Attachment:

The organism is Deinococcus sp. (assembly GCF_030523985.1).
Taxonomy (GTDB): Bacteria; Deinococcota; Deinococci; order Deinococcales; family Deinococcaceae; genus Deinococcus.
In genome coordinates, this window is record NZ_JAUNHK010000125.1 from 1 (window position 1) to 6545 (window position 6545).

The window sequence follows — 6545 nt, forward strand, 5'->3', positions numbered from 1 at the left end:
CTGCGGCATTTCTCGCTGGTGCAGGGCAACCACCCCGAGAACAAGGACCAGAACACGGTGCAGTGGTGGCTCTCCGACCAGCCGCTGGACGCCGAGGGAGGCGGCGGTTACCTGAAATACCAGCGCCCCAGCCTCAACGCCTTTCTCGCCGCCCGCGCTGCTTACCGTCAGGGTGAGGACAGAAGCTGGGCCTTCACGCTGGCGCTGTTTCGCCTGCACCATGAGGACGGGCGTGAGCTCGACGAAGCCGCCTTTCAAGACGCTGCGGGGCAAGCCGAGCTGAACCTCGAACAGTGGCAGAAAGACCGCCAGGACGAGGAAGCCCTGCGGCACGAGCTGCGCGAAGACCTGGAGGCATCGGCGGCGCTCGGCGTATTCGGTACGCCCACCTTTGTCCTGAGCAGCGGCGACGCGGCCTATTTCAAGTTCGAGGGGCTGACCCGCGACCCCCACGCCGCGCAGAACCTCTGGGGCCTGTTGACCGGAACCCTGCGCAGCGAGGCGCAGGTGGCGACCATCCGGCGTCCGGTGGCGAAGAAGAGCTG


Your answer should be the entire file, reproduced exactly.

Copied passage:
The organism is Deinococcus sp. (assembly GCF_030523985.1).
Taxonomy (GTDB): Bacteria; Deinococcota; Deinococci; order Deinococcales; family Deinococcaceae; genus Deinococcus.
In genome coordinates, this window is record NZ_JAUNHK010000125.1 from 1 (window position 1) to 6545 (window position 6545).

The window sequence follows — 6545 nt, forward strand, 5'->3', positions numbered from 1 at the left end:
CTGCGGCATTTCTCGCTGGTGCAGGGCAACCACCCCGAGAACAAGGACCAGAACACGGTGCAGTGGTGGCTCTCCGACCAGCCGCTGGACGCCGAGGGAGGCGGCGGTTACCTGAAATACCAGCGCCCCAGCCTCAACGCCTTTCTCGCCGCCCGCGCTGCTTACCGTCAGGGTGAGGACAGAAGCTGGGCCTTCACGCTGGCGCTGTTTCGCCTGCACCATGAGGACGGGCGTGAGCTCGACGAAGCCGCCTTTCAAGACGCTGCGGGGCAAGCCGAGCTGAACCTCGAACAGTGGCAGAAAGACCGCCAGGACGAGGAAGCCCTGCGGCACGAGCTGCGCGAAGACCTGGAGGCATCGGCGGCGCTCGGCGTATTCGGTACGCCCACCTTTGTCCTGAGCAGCGGCGACGCGGCCTATTTCAAGTTCGAGGGGCTGACCCGCGACCCCCACGCCGCGCAGAACCTCTGGGGCCTGTTGACCGGAACCCTGCGCAGCGAGGCGCAGGTGGCGACCATCCGGCGTCCGGTGGCGAAGAAGAGCTG